I agree fully…but to take the idea a step to the side…main resistance I’ve encountered as a consultant…comes from management and consultants… Much “better”, more “productive” to do it with a tiny portable computer and projector…! Unfortunatley this leads to lots of pretty slides but no buy-in, less productive content… It can also influence in the choice of those who participate! It lastly creates an “us” and them syndrome…bad for next steps. “Us”(the victims of what’s been defined) and “them” (those that were present in the cosy meeting room…and who produced the pretty picture on their cool software packages)
    Andrew Chisholm

  5. Jon Miller

    December 8, 2009 - 6:51 am

    Hi Robert
    You have the right idea with DIY lean tools. Best wishes,

  6. Wesley Bushby

    December 8, 2009 - 7:43 pm

    I’m wondering if we are getting caught up in the need to constantly identify how we act by physical form or verbatim definition. A3 Thinking us just that – a thought process. A3 is a method to show your thoughts from problem identification, possible solutions, and effectiveness of the solution chosen. It revolves around PDSA so I don’t see how anyone could go wrong. You can start on the wall of the boardroom as far as I’m concerned. However, the underlying purpose is to finalize in a direct and quantifiable method, which the A3 or 11 x 17 paper forces you to do. Perhaps Toyota believes this can become even more precise going smaller, though I do disagree with that.
    How the owner of the A3 goes about problem solving is up to them. The A3 process of identifying and involving (or at least keeping informed) the stakeholders is an important part of A3 thinking. The final product is still a map or story of your PDSA, just it is kept sweet and simple for the final product. I’ve riffled through a number of A3’s with ease when doing research on similar problems to the one I was solving. Even though I had not written the others, and they were a couple years old, the clear picture was still there for me to follow and use.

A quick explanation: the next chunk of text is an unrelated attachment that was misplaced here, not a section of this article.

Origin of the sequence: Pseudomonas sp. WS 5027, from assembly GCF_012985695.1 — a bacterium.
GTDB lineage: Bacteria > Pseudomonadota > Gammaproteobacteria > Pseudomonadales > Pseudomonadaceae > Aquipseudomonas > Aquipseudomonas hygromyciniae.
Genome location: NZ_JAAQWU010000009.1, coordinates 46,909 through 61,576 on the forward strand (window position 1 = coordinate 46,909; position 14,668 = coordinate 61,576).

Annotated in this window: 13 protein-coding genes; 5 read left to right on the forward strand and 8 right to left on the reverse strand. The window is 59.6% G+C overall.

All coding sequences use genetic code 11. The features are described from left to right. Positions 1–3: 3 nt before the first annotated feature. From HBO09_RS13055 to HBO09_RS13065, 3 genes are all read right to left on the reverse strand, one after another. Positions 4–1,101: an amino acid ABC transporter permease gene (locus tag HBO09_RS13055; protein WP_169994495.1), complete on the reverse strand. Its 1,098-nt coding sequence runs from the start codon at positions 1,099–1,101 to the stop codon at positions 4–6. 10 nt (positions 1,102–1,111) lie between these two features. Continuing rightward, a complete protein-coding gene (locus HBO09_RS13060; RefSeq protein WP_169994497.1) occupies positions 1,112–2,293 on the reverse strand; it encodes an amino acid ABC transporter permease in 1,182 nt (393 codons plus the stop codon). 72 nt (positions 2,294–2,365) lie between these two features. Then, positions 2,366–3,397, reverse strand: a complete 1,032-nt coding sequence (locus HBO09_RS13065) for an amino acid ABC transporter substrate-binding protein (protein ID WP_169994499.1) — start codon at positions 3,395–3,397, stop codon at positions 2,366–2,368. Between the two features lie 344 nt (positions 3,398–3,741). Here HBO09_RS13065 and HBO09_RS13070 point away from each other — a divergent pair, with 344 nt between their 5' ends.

So I contend you are still doing A3 thinking. The question is, can your documents be easily found, read, understood, and re-used years down the road and are the solution(s) still effective? If so, you met the intent of A3 thinking.

  7. Saravanan

    December 10, 2009 - 5:54 am

    Hi Jon!
    That is what has happened in reality, When I started to convey the Impact of the KANBAN along with simple and power full visual control indicating the machine running,setup and wait/broken down and try color Indetification tag for the WIP Materials.
    I have Used a Flip chart all the way during my simulation (presentation)to collect the questions from the auidance, finally at the end simulation,
    The Team found
    – The all the questions are answered in the Process
    – and enabled to draw a ROAD MAP for the Implementation
    ” I wouldn’t say it works, it just brings out the reliased competency from the auidance as well as the Teacher ”
    Enjoy the way working!

  8. Cromwel Burgos

    March 18, 2022 - 12:44 pm

    As long as it follows the PDSA Plan Do Study Adjust cycle of scientific thinking and it can flow through the stakeholders or people involved, the way of thinking is what matters.

Have something to say?

Leave your comment and let's talk!

Start your Lean & Six Sigma training today.